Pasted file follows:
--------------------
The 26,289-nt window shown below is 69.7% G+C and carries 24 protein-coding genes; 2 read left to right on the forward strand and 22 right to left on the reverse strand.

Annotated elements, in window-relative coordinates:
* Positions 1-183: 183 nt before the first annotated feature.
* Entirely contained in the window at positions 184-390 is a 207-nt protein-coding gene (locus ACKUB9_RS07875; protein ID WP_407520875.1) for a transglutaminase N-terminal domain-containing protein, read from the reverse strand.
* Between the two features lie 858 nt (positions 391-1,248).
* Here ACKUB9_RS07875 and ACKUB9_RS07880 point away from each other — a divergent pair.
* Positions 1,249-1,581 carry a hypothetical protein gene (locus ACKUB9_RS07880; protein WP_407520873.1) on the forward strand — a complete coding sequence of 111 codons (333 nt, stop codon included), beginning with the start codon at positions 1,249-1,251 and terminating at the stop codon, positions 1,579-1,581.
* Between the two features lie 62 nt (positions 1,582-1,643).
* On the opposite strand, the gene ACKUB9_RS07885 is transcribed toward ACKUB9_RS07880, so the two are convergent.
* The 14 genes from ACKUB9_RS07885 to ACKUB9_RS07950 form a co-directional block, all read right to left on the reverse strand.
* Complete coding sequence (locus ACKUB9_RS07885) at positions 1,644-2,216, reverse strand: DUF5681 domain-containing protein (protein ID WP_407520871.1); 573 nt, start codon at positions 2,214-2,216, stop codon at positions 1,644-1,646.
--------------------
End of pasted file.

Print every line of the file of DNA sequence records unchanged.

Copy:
The 26,289-nt window shown below is 69.7% G+C and carries 24 protein-coding genes; 2 read left to right on the forward strand and 22 right to left on the reverse strand.

Annotated elements, in window-relative coordinates:
* Positions 1-183: 183 nt before the first annotated feature.
* Entirely contained in the window at positions 184-390 is a 207-nt protein-coding gene (locus ACKUB9_RS07875; protein ID WP_407520875.1) for a transglutaminase N-terminal domain-containing protein, read from the reverse strand.
* Between the two features lie 858 nt (positions 391-1,248).
* Here ACKUB9_RS07875 and ACKUB9_RS07880 point away from each other — a divergent pair.
* Positions 1,249-1,581 carry a hypothetical protein gene (locus ACKUB9_RS07880; protein WP_407520873.1) on the forward strand — a complete coding sequence of 111 codons (333 nt, stop codon included), beginning with the start codon at positions 1,249-1,251 and terminating at the stop codon, positions 1,579-1,581.
* Between the two features lie 62 nt (positions 1,582-1,643).
* On the opposite strand, the gene ACKUB9_RS07885 is transcribed toward ACKUB9_RS07880, so the two are convergent.
* The 14 genes from ACKUB9_RS07885 to ACKUB9_RS07950 form a co-directional block, all read right to left on the reverse strand.
* Complete coding sequence (locus ACKUB9_RS07885) at positions 1,644-2,216, reverse strand: DUF5681 domain-containing protein (protein ID WP_407520871.1); 573 nt, start codon at positions 2,214-2,216, stop codon at positions 1,644-1,646.